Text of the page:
I think my biggest problem with this book is the style that it is written in. Normallly I adore dual POV narratives but I don’t think it really worked with this book, or ir just wasn’t used in the best way in this book. There seemed to be no rhyme or reason over when we heard from Jason and then heard from Rachel and there were a few times when I really would have liked to have jumped to the other person and their thoughts but never got that which made me feel a little irritated by it. The other problem I found was that a few parts of the story were more “tell don’t show” and so I didn’t get to feel the same connection to the characters. Lastly, I found a lot of the inner dialogues to be incredibly repetitive. I can see how realistic this is, naturally but for me it meant that I started losing interest in the narrative fairly quickly if I was being told something for the third or fourth time in the space of ten pages. Fortunately, the narrative was also addictive and kept me wanting to turn the page and find out what else would happen to our main protagonists meaning that essentially, I was able to look past these few issues to look at the book as a whole. I feel these are more personal issues as well, and can see how others would likely really enjoy this book.
While this book didn’t turn out to be the book I had hoped it to be, it was still one that I enjoyed reading and one that I can see many people reading to escape the glum of their lives, which is always what we want from books anyway. I loved Rachel and how her character and her character flaws were treated in this book and would recommend the book on this alone as it is a very sensitive subject and I feel like the author has done a great job of portraying this. I also think Jason was a strong enough character to really bring the book alive. So, if you’re looking for a good book that will take you away from your life for a little bit, a romance with a scattering of action and a whole pile of depth, then I would definitely recommend this book. I know it may not turn out to be your favourite book, but I think you may just enjoy the journey it takes you on anyway. I certainly did.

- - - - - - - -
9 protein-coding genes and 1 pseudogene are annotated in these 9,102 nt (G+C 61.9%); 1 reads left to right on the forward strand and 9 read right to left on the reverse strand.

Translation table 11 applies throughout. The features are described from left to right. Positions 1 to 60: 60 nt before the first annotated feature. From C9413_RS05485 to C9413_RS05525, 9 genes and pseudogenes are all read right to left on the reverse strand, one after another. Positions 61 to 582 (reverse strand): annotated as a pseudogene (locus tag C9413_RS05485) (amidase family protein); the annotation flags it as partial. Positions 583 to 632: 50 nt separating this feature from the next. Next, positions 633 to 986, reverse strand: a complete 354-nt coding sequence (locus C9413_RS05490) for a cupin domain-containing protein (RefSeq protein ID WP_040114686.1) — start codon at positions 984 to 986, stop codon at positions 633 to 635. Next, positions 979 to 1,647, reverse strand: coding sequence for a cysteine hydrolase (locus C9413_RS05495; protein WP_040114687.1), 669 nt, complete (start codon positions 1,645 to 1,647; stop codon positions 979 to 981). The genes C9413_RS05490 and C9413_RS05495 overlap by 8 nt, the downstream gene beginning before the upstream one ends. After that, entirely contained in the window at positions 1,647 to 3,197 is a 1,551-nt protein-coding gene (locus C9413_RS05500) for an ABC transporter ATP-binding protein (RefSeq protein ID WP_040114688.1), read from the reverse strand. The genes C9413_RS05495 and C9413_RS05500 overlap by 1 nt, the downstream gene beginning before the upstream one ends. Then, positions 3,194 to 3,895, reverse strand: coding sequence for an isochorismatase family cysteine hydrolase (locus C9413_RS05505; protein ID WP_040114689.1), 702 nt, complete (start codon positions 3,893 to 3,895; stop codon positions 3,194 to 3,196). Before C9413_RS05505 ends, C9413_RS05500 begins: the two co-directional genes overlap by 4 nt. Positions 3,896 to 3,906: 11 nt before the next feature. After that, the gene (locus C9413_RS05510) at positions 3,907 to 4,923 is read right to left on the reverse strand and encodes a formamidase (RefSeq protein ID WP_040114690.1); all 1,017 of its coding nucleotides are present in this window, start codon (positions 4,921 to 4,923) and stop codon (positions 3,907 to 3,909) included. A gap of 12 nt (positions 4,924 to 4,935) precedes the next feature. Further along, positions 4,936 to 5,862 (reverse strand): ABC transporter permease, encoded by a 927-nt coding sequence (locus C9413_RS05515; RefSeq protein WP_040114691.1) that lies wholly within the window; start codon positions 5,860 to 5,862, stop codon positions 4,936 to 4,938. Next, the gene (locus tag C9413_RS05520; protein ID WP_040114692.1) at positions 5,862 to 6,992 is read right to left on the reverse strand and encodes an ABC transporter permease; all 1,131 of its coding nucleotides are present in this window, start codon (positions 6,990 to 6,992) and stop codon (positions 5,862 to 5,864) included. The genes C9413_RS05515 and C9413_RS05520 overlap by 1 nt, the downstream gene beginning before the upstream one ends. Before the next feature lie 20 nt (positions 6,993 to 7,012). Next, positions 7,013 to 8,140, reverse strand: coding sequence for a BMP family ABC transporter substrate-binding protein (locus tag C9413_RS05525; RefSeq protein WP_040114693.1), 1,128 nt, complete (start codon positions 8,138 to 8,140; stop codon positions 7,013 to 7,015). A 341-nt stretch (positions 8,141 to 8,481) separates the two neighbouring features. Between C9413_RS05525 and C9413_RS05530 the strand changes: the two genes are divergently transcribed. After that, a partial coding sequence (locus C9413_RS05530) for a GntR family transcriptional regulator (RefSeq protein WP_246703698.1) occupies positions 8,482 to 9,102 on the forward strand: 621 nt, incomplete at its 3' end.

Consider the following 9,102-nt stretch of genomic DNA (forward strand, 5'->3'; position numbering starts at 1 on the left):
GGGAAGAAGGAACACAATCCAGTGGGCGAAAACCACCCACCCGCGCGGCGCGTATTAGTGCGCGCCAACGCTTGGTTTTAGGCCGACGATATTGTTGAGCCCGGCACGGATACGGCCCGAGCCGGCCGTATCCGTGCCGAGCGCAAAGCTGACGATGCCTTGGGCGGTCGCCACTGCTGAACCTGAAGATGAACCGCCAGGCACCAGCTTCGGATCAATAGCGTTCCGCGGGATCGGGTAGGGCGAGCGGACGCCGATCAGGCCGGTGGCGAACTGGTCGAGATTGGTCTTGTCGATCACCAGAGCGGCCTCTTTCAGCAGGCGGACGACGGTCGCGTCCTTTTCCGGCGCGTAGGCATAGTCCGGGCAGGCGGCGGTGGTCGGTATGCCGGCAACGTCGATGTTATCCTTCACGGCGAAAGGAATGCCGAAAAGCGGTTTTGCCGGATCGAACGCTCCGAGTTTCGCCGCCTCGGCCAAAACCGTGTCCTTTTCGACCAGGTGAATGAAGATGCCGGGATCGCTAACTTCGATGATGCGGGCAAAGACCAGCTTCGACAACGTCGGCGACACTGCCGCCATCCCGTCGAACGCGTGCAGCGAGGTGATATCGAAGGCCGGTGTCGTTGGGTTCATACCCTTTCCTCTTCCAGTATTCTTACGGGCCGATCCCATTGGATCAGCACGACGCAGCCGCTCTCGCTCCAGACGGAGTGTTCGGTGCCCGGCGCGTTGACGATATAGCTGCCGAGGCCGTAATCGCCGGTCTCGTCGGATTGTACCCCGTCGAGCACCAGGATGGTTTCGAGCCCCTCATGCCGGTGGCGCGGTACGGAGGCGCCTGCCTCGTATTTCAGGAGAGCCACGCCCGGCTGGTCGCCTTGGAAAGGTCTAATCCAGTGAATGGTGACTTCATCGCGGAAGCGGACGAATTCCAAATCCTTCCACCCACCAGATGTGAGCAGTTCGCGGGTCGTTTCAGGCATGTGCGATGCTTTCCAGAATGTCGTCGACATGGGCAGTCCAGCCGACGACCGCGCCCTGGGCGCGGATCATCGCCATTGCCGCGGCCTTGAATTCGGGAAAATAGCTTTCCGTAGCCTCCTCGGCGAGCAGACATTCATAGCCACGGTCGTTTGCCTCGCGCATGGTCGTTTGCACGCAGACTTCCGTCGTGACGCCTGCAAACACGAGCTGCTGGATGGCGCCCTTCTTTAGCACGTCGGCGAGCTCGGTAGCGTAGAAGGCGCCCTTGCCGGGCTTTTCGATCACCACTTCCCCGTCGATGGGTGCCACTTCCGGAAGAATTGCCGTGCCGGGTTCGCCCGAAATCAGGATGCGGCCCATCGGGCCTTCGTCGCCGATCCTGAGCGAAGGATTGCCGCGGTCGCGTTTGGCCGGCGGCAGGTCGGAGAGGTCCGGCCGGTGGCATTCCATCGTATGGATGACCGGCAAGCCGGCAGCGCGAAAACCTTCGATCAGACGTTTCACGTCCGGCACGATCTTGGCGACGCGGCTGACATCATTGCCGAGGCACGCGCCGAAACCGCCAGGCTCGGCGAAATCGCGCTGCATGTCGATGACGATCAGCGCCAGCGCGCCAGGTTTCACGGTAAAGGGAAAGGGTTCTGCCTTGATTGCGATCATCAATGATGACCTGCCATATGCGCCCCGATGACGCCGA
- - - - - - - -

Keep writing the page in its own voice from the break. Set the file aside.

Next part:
** I received this copy from the tour company in exchange for an honest review. I was not compensated nor was I required to write a positive review. **
She began her first novel at sixteen, but a life full of difficulty derailed her as she lives with the restrictions of Ankylosing Spondylitis.
When she finally completed a novel it was because she was determined to be able to say I’m a writer.
Now Jane is thrilled to be giving her characters life in others’ imaginations at last.
Jane is also a Chartered Member of the Institute of Personnel and Development, and uses her knowledge of psychology to bring her characters to life.
‘Basically I’m a sucker for a love story. I love the feeling of falling in love and it’s wonderful to be able to do it time and time again in fiction, plus my understanding of people helps me write the really intense relationships I enjoy creating.’